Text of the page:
Optimization of dosing strategies and companion drugs prior to Phase III
trials is currently a critical obstacle in the development of new
anti-tuberculosis drugs. Pharmacokinetic-pharmacodynamic (PK-PD) methods
have assumed an important role in improving the efficiency of this
process across the pharmaceutical industry and in other areas of
antiinfective therapy. Information gained using PK-PD methods from the
earliest in vitro assessments right up to the end of Phase II
development can underpin proof-of-concept and ensure that agents are
fully pharmacologically optimized. Despite our limited understanding of
the biology of bacillary elimination in vivo, such an approach has
already provided key insights into these mechanisms and helped to
identify the role of different drugs in therapy and assess their
potential for progression to pivotal trials. While isoniazid appears
historically to have been effectively exploited, human studies suggest
that it does not play a key role in the sterilizing phase of treatment.
Reevaluation of the PK-PD of rifamycins by contrast suggests that there
may be considerable scope for improving their activity by intensifying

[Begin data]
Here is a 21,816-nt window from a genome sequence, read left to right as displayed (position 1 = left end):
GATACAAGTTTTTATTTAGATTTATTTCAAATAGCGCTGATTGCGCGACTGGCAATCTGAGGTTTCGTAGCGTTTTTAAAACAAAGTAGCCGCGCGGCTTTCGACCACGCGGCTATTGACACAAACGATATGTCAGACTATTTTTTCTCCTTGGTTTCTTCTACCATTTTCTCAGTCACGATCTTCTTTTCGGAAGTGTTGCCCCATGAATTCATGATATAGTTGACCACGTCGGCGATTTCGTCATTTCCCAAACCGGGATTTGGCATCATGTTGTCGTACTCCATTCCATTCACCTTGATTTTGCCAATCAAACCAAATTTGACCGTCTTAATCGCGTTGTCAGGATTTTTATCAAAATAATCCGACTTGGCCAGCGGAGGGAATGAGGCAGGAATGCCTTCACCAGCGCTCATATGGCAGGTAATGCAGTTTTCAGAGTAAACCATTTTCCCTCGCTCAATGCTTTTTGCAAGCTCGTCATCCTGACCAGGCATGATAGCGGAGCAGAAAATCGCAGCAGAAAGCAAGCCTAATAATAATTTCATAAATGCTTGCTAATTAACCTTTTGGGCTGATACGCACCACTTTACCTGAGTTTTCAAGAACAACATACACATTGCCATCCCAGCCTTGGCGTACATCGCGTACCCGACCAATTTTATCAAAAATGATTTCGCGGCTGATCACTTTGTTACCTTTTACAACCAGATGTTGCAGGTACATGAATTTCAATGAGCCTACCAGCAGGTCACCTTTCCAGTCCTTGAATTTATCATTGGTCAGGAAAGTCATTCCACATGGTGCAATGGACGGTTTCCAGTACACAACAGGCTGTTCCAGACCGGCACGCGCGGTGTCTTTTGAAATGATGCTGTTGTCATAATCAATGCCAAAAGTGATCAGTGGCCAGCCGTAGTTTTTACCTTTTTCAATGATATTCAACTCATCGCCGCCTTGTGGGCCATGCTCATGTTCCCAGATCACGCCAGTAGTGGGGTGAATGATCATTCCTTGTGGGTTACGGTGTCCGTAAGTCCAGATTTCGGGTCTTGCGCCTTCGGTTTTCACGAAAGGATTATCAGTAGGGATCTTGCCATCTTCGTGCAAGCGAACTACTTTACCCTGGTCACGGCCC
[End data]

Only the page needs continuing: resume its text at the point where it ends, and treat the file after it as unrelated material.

current dosing strategies. Various PK-PD analyses of the fluoroquinolone
series demonstrate remarkable agreement concerning the ranking of their
sterilizing activity, results which appear to be confirmed in recent
human phase II studies. The pharmacological characteristics of
completely new classes of drugs now entering clinical development
suggest that experience with existing drugs, particularly EBA studies,
should not prejudice evaluation of their pharmacodynamic activity which
may differ qualitatively from that of many current agents. In
conclusion, PK-PD analysis has a vital role to play in the rational
development of new anti-tuberculosis drugs and combination regimens.
This is one of a series of articles commissioned and edited by the TB
Alliance and published in a special issue of Tuberculosis, entitled
'Key issues in TB drug research and development'.
Tuberculosis (2008) 88, Supplement 1, S65-S74 [doi:10.1016/S1472-9792(08)70037-4]
Pharmacokinetics and pharmacodynamics in the development of anti-tuberculosis drugs.